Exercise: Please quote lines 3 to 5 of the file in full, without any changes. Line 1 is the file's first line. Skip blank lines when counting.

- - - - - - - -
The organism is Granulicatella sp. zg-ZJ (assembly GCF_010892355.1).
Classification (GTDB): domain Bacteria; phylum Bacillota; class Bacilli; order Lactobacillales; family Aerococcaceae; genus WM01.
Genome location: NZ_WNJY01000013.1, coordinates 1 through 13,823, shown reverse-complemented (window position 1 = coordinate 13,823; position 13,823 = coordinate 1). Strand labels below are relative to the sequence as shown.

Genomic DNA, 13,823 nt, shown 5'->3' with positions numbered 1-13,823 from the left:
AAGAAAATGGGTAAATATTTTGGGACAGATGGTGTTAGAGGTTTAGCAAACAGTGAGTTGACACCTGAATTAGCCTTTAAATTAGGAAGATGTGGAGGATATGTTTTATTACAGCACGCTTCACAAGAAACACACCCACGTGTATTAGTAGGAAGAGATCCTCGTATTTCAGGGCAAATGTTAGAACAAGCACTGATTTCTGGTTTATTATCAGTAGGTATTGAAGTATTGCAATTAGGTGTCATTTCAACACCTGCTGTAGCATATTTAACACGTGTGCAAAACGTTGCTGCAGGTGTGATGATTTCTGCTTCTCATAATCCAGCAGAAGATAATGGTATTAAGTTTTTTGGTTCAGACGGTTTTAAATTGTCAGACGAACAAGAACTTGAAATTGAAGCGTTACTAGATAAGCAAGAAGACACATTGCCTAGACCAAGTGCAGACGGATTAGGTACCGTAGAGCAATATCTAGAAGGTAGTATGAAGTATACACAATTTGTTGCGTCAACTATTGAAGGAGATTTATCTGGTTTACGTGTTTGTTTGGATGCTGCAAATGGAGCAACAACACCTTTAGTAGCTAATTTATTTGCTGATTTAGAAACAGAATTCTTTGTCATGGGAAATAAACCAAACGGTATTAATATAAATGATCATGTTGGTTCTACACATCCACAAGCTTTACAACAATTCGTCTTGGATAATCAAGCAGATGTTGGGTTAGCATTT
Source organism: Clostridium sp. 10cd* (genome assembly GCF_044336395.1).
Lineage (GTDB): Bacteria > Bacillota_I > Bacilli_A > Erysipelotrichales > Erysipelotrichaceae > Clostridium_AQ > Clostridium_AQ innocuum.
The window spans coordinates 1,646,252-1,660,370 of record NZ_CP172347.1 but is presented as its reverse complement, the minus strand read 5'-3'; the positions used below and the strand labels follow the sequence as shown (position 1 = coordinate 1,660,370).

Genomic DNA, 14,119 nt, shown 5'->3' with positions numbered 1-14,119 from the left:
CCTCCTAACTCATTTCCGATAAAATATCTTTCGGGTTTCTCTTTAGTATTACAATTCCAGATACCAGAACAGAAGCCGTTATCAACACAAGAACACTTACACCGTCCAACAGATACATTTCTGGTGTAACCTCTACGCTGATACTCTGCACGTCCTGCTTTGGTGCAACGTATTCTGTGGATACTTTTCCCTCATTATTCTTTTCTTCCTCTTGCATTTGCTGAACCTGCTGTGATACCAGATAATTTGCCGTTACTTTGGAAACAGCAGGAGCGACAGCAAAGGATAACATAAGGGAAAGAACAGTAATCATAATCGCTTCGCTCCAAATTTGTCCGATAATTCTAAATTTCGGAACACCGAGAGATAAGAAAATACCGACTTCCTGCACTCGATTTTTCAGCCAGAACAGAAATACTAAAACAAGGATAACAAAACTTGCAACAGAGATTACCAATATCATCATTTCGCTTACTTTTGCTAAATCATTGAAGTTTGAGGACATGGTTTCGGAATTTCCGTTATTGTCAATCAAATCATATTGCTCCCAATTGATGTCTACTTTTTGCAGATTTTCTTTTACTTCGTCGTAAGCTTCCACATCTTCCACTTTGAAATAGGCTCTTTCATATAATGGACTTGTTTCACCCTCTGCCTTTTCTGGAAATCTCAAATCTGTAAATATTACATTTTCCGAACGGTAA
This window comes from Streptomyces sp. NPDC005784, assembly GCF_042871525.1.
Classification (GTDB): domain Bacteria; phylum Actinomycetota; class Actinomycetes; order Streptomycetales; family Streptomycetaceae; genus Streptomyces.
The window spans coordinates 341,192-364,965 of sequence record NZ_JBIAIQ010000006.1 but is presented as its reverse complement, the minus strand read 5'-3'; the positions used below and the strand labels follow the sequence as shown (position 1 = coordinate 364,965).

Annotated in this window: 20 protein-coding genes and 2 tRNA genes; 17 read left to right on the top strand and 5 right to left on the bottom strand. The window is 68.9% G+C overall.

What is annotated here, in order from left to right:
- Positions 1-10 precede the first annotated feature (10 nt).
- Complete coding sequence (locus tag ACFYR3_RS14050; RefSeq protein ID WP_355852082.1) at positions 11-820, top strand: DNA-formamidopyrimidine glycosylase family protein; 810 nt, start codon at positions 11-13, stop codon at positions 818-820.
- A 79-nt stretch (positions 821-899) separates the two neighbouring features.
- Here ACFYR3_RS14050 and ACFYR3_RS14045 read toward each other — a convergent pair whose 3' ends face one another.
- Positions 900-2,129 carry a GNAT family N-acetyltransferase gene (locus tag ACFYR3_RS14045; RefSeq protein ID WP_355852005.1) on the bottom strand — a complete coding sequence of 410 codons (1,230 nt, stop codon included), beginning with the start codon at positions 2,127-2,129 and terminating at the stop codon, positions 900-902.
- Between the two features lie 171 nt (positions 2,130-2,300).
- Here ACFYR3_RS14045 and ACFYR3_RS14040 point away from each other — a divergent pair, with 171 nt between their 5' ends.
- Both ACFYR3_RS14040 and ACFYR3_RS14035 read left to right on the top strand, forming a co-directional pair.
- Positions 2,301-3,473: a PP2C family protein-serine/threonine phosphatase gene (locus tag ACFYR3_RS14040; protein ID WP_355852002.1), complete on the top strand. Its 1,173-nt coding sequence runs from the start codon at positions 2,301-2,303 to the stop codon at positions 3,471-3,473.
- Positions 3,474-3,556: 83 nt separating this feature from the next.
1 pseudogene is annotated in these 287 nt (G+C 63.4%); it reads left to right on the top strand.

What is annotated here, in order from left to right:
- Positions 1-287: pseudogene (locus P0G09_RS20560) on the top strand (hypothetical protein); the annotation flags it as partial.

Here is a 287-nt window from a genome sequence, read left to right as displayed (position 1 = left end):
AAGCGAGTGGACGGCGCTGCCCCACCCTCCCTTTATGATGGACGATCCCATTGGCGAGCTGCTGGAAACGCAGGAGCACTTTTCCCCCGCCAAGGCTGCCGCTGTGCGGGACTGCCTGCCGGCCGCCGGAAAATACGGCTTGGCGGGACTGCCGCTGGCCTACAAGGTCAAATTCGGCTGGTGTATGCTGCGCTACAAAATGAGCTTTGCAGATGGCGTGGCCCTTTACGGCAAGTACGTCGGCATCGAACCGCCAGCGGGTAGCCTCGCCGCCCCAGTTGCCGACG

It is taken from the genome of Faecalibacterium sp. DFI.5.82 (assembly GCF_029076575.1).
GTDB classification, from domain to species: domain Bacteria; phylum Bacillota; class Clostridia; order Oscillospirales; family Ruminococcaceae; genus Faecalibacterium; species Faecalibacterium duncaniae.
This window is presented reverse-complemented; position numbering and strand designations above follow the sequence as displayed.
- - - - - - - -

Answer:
Genome location: NZ_WNJY01000013.1, coordinates 1 through 13,823, shown reverse-complemented (window position 1 = coordinate 13,823; position 13,823 = coordinate 1). Strand labels below are relative to the sequence as shown.

Genomic DNA, 13,823 nt, shown 5'->3' with positions numbered 1-13,823 from the left:
AAGAAAATGGGTAAATATTTTGGGACAGATGGTGTTAGAGGTTTAGCAAACAGTGAGTTGACACCTGAATTAGCCTTTAAATTAGGAAGATGTGGAGGATATGTTTTATTACAGCACGCTTCACAAGAAACACACCCACGTGTATTAGTAGGAAGAGATCCTCGTATTTCAGGGCAAATGTTAGAACAAGCACTGATTTCTGGTTTATTATCAGTAGGTATTGAAGTATTGCAATTAGGTGTCATTTCAACACCTGCTGTAGCATATTTAACACGTGTGCAAAACGTTGCTGCAGGTGTGATGATTTCTGCTTCTCATAATCCAGCAGAAGATAATGGTATTAAGTTTTTTGGTTCAGACGGTTTTAAATTGTCAGACGAACAAGAACTTGAAATTGAAGCGTTACTAGATAAGCAAGAAGACACATTGCCTAGACCAAGTGCAGACGGATTAGGTACCGTAGAGCAATATCTAGAAGGTAGTATGAAGTATACACAATTTGTTGCGTCAACTATTGAAGGAGATTTATCTGGTTTACGTGTTTGTTTGGATGCTGCAAATGGAGCAACAACACCTTTAGTAGCTAATTTATTTGCTGATTTAGAAACAGAATTCTTTGTCATGGGAAATAAACCAAACGGTATTAATATAAATGATCATGTTGGTTCTACACATCCACAAGCTTTACAACAATTCGTCTTGGATAATCAAGCAGATGTTGGGTTAGCATTT